To live up to the full measure of citizenship in this nation requires not only action, but it requires intelligent action. It is necessary to secure information and to acquire education. The background of our citizenship is the meeting house and the school house, the place of religious worship and the place of intellectual training. But we cannot abandon our education at the school house door. We have to keep it up through life. A political campaign can be justified only on the grounds that it enables the citizens to become informed as to what policies are best for themselves and for their country, in order that they may vote to elect those who from their past record and present professions they know will put such policies into effect. The purpose of a campaign is to send an intelligent and informed voter to the ballot box. All the speeches, all the literature, all the organization, all the effort, all the time and all the money, which are not finally registered on election day, are wasted.

We are always confronted with the question of whether we wish to be ruled by all the people or a part of the people, by the minority or the majority; whether we wish our elections to be dominated by those who have been misled, through the presentation of half truths, into the formation of hasty, illogical and unsound conclusions; or whether we wish those to determine the course of our Government who have through due deliberation and careful consideration of all the factors involved reached a sound and mature conclusion. We shall always have with us an element of discontent, an element inspired with more zeal than knowledge. They will always be active and energetic, and they seldom fail to vote on election day. But the people at large in this country are not represented by them. They are greatly in the minority. But their number is large enough to be a decisive factor in many elections, unless it is offset by the sober second thought of the people who have something at stake, whether it be earnings from in vestment or from employment, who are considering not only their own welfare, but the welfare of their children and of coming generations. Our institutions never contemplated that the conduct of this country, the direction of its affairs, the adoption of its policies, the maintenance of its principles, should be decided by a minority moved in part by self-interest and prejudice. They were framed on the theory that decisions would be made by the great body of voters inspired by patriotic motives. Faith in the people does not mean faith in a part of the people. It means faith in all the people. Our country is always safe when decisions are made by a majority of those who are entitled to vote. It is always in peril when decisions are made by a minority.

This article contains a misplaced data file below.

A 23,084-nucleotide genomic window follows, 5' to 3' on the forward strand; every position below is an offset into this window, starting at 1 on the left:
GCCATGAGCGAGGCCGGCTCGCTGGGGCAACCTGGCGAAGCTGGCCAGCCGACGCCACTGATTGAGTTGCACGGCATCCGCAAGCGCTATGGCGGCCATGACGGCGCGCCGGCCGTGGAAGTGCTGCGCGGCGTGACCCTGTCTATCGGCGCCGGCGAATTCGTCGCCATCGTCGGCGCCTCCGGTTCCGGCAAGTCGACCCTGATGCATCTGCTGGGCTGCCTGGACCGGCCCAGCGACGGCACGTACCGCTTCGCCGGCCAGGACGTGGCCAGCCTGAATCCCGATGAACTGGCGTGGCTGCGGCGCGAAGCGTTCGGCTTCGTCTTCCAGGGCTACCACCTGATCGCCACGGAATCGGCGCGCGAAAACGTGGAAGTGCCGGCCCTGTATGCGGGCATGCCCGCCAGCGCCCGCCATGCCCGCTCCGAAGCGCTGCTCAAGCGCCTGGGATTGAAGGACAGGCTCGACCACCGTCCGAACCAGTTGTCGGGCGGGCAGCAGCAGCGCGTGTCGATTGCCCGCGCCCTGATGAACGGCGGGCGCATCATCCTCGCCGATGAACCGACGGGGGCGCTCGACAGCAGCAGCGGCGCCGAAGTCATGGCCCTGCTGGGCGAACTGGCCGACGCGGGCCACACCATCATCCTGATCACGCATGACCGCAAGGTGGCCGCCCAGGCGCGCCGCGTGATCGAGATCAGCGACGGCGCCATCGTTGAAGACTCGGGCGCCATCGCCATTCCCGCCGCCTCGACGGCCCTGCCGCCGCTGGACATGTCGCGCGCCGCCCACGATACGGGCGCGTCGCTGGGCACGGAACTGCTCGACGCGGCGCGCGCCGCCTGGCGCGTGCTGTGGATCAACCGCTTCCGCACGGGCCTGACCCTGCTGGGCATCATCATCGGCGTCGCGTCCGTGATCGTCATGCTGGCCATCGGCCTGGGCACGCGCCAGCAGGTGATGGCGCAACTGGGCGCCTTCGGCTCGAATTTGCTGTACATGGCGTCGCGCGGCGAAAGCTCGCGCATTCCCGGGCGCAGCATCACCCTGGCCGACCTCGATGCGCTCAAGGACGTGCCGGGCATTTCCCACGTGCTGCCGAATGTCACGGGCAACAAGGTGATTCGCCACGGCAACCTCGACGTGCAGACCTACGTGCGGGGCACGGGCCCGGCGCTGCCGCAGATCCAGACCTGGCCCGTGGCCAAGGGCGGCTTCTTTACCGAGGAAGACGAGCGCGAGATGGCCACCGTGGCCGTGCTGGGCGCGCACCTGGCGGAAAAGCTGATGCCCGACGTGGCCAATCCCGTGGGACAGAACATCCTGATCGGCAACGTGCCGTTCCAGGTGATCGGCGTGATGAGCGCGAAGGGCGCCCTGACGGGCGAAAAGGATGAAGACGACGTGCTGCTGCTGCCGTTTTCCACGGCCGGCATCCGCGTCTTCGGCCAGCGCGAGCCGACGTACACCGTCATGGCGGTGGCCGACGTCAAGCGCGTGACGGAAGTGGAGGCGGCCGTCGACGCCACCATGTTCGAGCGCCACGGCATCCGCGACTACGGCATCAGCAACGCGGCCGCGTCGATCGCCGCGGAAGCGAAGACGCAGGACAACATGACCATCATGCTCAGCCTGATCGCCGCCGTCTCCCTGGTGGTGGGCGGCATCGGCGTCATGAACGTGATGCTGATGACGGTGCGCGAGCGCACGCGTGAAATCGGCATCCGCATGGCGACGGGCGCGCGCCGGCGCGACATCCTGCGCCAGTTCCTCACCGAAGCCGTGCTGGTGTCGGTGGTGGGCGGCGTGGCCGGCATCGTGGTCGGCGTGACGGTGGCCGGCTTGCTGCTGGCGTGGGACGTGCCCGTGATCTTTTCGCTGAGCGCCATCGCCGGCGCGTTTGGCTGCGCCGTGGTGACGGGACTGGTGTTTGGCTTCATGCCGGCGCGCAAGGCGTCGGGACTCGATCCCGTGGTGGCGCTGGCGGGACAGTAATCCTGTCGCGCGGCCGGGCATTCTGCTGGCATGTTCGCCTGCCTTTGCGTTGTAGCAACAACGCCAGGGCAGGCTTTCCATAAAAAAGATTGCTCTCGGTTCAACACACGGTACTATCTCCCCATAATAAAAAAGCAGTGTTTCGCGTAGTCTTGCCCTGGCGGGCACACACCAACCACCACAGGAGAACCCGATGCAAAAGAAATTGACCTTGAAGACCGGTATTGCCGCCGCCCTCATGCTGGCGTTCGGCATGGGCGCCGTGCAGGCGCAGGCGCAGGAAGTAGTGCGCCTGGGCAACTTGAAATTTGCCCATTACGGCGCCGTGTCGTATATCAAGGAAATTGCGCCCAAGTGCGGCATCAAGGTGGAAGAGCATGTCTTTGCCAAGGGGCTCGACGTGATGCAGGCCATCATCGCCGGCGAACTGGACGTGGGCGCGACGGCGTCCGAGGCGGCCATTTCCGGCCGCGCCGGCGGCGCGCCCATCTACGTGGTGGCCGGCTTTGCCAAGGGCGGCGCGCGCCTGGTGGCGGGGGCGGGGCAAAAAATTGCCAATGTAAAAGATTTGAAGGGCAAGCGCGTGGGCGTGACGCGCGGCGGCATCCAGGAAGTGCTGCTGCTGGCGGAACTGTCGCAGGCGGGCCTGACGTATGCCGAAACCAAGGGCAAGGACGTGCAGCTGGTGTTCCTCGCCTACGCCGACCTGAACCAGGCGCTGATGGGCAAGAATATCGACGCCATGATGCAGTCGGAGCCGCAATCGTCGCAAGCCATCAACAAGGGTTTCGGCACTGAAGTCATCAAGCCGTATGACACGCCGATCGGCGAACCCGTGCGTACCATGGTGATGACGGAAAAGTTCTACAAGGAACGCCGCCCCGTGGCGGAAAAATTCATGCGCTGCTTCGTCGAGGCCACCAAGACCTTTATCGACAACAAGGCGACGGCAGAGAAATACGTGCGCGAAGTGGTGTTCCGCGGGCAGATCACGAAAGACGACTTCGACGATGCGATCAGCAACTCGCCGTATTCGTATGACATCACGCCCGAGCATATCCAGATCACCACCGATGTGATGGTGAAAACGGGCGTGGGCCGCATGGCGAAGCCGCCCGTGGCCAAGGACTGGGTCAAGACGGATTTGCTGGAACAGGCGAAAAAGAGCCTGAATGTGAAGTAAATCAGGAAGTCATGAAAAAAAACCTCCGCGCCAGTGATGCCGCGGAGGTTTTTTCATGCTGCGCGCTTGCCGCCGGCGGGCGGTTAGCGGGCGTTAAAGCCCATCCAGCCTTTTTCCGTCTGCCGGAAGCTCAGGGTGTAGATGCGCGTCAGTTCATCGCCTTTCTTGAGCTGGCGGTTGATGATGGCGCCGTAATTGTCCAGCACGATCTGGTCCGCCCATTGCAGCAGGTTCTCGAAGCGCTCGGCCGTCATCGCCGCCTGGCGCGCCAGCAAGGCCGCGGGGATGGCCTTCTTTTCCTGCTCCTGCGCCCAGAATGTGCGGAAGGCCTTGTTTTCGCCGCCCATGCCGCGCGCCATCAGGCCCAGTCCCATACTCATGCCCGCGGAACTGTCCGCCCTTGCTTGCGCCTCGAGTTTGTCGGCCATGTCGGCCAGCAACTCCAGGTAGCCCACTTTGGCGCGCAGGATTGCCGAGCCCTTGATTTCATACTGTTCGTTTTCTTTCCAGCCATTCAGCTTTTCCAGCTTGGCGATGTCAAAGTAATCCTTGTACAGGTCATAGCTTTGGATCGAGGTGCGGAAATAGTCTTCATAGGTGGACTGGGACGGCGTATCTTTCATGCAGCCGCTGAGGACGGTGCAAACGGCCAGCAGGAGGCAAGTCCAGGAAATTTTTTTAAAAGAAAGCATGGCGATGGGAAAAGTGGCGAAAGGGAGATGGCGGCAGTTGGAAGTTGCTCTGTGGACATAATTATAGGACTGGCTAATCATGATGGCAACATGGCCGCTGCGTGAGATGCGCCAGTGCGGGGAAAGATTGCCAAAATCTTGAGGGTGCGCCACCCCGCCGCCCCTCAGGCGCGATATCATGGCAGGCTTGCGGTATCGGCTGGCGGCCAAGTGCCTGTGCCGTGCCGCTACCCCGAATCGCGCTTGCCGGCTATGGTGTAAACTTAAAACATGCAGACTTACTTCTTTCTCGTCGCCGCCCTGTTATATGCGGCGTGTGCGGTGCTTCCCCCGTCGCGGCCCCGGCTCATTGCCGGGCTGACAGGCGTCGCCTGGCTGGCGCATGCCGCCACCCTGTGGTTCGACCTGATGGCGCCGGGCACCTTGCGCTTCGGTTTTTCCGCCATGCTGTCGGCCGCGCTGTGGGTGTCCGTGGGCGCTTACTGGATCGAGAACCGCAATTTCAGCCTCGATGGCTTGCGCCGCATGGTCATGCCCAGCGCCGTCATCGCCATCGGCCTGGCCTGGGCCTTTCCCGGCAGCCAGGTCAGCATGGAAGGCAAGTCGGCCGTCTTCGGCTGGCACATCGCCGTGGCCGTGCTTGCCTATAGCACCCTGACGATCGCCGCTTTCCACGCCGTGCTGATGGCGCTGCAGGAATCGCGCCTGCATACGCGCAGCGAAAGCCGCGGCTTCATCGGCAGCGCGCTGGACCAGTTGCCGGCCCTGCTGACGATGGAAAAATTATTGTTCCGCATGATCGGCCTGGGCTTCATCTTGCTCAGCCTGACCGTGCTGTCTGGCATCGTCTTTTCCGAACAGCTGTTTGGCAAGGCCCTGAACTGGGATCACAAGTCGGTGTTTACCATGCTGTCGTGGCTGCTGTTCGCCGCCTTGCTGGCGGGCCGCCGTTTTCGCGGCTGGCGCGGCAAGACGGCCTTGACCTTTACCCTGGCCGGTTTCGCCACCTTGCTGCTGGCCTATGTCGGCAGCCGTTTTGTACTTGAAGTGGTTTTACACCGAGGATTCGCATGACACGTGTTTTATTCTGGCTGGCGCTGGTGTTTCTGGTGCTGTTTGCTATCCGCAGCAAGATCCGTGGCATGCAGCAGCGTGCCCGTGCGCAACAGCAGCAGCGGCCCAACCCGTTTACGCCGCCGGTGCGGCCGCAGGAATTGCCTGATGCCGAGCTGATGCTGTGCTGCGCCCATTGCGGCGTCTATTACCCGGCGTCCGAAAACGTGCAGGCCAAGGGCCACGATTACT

President Coolidge back in Vermont for the last time as President.

On Government by Representation

This is a government by representation. Our fellow citizens have chosen us to stand in their stead. They have chosen us to exercise our abilities in their behalf, to make decisions which they cannot personally be present to make, and to do the work which they cannot personally be present to do. This is the highest duty of American Citizenship. Let us discharge it as becomes American Citizens.

Mayor Calvin Coolidge, Inaugural Address, 1911

Never Forget 9.11.2001